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How Gender Violence In India Is Exacerbated By The Caste Of A Woman

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Trigger Warning: Rape, Caste-based violence

With almost 87 cases of rape reported daily and several more going unreported, sexual violence in India is a daily affair. The roots of a crime as heinous and violent as rape can be traced to the perceived status of women as inferior and sex objects, courtesy patriarchal norms that have been in place for thousands of years.

During the Partition holocaust, rape was used as a political tool by the warring communities to establish their dominance over the other’s women – in a bid to desecrate the “honour” of the communities. However, it wasn’t the first time women were attacked for their identity. Since the days of medieval conquests, women were regarded as property to be won over by the victor.

This gendered pattern of violence against women has empowered and enabled institutions of power – both political and financial, to be dominated by men. Anatomical differences between men and women have been used to justify the exclusion of women from all spaces and have been accepted too, by a large section of the citizenry. For example, despite the constitution envisaging equal treatment to both men and women, no woman yet has been the Chief Justice of the Supreme Court.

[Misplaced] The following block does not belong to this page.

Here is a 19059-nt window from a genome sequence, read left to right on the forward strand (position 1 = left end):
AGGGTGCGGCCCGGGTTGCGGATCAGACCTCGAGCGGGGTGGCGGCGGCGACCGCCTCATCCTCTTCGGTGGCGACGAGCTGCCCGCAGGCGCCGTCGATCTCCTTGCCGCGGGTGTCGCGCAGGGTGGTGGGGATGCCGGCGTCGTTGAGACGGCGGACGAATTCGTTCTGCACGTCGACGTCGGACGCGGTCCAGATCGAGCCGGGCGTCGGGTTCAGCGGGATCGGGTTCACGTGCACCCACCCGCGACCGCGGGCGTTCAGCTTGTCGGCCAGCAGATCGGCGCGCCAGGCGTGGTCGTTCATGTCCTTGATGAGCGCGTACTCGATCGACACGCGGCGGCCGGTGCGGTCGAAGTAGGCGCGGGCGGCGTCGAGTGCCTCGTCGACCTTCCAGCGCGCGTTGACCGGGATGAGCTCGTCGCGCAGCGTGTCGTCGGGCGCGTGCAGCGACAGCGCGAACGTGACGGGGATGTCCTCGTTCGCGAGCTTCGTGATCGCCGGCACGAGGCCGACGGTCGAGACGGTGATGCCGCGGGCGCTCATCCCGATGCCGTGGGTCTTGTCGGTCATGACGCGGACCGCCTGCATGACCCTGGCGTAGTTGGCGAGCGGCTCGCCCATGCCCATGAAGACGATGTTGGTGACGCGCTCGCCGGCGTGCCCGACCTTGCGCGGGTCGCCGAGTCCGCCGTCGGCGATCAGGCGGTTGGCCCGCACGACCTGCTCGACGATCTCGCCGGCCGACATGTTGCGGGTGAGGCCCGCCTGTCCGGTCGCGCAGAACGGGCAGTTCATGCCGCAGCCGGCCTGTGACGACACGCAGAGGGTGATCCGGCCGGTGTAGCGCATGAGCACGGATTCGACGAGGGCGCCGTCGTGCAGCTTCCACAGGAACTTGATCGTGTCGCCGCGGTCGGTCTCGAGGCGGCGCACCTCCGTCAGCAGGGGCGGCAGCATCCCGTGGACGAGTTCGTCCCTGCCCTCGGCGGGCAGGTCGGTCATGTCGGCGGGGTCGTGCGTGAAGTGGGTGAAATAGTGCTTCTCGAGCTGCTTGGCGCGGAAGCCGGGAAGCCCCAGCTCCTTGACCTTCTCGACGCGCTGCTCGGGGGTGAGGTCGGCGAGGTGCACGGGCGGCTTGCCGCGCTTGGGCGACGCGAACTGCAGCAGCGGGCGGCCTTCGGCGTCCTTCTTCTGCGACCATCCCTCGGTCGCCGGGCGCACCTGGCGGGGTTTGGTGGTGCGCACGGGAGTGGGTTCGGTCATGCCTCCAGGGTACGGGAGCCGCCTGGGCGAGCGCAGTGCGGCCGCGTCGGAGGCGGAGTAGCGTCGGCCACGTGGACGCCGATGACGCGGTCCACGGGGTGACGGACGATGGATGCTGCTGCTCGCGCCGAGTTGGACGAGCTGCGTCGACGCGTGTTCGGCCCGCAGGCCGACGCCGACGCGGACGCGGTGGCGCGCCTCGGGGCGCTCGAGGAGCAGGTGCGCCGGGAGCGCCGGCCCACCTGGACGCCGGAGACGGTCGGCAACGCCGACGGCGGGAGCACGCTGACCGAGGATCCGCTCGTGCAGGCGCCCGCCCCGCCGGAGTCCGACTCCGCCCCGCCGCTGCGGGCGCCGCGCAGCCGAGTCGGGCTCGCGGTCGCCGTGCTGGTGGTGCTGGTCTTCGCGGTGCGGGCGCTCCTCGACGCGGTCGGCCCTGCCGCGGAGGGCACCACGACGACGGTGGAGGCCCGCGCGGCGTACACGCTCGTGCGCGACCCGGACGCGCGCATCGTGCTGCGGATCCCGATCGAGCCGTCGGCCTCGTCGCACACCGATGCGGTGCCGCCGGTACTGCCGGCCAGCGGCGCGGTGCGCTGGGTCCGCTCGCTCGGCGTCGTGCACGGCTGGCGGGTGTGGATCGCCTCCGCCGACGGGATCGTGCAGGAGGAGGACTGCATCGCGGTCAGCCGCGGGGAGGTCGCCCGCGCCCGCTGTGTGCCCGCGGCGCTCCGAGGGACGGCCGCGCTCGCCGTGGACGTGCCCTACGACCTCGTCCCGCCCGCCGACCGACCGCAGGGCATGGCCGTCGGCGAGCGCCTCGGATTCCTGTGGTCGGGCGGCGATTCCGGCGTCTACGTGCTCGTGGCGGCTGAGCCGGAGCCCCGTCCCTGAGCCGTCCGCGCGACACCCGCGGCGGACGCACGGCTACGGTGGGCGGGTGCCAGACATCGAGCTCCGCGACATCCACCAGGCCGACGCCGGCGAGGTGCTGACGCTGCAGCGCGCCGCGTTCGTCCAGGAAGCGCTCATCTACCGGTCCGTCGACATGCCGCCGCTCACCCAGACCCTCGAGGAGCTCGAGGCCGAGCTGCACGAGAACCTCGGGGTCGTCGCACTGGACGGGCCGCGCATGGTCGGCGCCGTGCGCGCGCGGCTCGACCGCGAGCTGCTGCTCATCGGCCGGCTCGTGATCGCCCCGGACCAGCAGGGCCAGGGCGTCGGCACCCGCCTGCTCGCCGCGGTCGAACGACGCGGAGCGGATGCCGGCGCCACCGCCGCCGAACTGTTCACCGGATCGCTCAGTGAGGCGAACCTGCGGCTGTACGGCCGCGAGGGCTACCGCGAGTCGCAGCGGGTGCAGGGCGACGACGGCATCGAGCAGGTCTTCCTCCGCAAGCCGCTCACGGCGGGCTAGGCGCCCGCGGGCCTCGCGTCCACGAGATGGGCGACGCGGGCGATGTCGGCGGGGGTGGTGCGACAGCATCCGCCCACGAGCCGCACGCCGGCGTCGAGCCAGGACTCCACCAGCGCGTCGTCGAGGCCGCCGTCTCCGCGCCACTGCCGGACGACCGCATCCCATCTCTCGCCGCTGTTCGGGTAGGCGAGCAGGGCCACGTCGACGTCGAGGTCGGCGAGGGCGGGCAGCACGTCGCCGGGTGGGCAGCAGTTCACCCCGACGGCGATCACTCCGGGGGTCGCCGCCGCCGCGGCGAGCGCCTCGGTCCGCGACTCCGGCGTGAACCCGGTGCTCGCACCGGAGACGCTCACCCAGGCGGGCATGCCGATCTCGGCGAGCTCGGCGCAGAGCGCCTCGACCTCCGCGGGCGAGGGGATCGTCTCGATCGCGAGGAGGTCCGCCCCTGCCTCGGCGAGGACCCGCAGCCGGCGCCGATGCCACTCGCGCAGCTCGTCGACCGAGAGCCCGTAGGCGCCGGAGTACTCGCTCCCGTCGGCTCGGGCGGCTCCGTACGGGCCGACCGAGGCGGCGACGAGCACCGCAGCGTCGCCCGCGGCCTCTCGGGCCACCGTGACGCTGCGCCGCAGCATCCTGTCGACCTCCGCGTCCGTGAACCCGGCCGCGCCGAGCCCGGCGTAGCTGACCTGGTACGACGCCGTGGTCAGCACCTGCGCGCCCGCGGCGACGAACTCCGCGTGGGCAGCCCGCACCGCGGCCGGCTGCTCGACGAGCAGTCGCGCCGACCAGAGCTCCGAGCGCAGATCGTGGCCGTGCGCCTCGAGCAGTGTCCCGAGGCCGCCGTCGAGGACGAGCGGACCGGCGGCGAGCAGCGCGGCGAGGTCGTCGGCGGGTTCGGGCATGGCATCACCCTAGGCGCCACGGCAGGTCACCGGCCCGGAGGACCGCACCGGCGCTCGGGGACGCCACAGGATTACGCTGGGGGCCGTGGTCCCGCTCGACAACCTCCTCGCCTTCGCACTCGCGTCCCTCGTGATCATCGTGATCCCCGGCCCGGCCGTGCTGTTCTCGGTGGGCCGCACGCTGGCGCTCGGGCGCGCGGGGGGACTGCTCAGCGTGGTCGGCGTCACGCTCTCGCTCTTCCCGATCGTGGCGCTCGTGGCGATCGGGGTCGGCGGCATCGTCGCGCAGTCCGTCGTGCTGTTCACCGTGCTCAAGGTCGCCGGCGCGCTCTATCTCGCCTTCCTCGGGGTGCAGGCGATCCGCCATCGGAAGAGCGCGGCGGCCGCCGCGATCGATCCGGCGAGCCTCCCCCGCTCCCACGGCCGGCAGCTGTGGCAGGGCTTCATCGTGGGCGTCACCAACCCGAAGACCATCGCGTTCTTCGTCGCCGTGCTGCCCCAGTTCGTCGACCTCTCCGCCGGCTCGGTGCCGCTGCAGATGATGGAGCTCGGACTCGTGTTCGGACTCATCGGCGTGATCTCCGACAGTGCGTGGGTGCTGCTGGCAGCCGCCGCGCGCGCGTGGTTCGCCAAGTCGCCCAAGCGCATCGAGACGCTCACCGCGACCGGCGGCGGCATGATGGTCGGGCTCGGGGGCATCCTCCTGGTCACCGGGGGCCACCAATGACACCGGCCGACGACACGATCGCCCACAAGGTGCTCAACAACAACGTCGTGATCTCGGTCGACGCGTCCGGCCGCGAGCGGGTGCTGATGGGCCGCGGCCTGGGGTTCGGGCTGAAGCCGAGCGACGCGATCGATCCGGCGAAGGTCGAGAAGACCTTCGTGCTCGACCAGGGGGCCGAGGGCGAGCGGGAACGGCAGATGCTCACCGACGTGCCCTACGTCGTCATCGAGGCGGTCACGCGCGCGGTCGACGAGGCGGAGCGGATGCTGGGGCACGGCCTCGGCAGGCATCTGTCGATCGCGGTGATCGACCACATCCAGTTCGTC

In such a scenario, rape has to be seen as emblematic of the larger issue of power imbalance in society.

intersectional feminism
Image credit: Arpita Biswas/Feminism In India

The Power Dynamics In Gender-Based Violence

Rape is an act of violence, committed from a position of power targeted systemically against women and more so, against women who belong to marginalized communities. Contrary to populist discourse, rape is not committed because of “sexual urges”, “natural drives” or any such hokum.

It is a conscious act, committed with planning and precision to inflict pain onto the victim because of power imbalance that exists between them. Rapists indulge in this act because they can – the perceived sense of sheer impunity that stems from their privilege.

To cite a popular analogy, look at the movie “Thappad” released earlier this year. The husband, in frustration over not getting his desired promotion, slaps his wife over a minor dispute. As it is later shown in the movie, his anger was directed at his supervisors but due to his lack of power in the corporate structure where he worked, he couldn’t redress his grievances let alone hit his boss.

With his wife, he assumed that he was more powerful and slapped her because he could – something eerily similar to all cases of domestic violence and abuse.

The wife, rightly furious, leaves her husband. However, in a particular sub-plot, it is portrayed how the domestic help employed at the house also faces a much more violent brunt of abuse but is unable to do anything about it, due to her marginalized status.